Struggling to find ways to keep your kids engaged and educated during the quarantine? We have a few cool hands-on experiments that help illustrate how pollution can affect the plants, waterways and overall environment.
The first experiment, which you can see more about in the video within this post, involves simply a few stalks of celery, some water, a cup and a few drops of food coloring.
Celery is a great plant for showing capillary action -- specifically how many plants acquire water from the ground. Slicing a stalk of celery to give a fresh edge and then placing it in a cup of water that has been tainted with a dark food coloring can be a powerful visual of what happens when foreign substances enter the plant along with the water.
For the best results, leave the celery in the colored water for at least 24 hours -- but kids will enjoy checking it periodically during that stretch. It doesn't always take too long to notice differences in coloration, especially if you use celery that has some leaves still attached.
What is the best way to illustrate which items degrade quickly in the environment and which seem to hang around forever and cause problems? By planting your own garden, of course.
In this case, your kids bury a number of different items in the soil within your yard and let nature take its course. In about a month, dig up the treasure trove and observe what happened to each item.
It is recommended to be diverse in the pieces you bury -- an apple core, a plastic shopping bag, a styrofoam cup, a banana peel, etc. For more detailed instructions and suggestions, click here.
Let it rain!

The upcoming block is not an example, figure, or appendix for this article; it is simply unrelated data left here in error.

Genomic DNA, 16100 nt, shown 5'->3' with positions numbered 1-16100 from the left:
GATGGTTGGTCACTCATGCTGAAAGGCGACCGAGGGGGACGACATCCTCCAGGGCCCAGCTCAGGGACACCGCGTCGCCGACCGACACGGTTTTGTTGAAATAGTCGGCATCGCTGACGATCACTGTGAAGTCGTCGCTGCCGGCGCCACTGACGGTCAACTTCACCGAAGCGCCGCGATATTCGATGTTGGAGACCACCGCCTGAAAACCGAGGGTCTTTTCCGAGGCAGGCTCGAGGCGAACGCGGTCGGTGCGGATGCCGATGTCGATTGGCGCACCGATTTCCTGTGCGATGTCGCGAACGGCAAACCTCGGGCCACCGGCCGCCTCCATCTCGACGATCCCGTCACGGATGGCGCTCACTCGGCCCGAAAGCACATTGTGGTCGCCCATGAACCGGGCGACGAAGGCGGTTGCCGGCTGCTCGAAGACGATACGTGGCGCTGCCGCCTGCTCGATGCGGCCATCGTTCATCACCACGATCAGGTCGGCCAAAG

A high acid level in the rain that feeds our plants creates specific set of symptoms -- something that can be valuable to learn when assessing your own gardens or landscape.
In a nutshell, for this experiment, it is recommended you have three plants -- preferrably the same species in the same sized separate containers. The idea is to water each plant consistently with either fresh water, water with some acid, or water with a lot of acid. Lemon juice or vinegar make great additives to your water to increase the acid level.
Make observations over the course of a few days, a week, a month, etc. For more information, click here.
What is the best way to show kids how bad an oil spill can be for the environment? By helping them create their own, controlled, oil spill at home.
In a tray or basin of water, add oil and then certain items to represent wildlife species and even plants. The kids then are encouraged to clean up the spill using a variety of household items -- a feat much harder than you'd think.
For detailed instructions, click here.
Have any other suggestions? We'd love to hear about them. Did you try any of these experiments with your kids? Let us know how it went -- even send some photos -- by emailing Middle Susquehanna Riverkeeper John Zaktansky by clicking here.
John Zaktansky is an award-winning journalist and avid promoter of the outdoors who loves camping, kayaking, fishing and hunting with the family.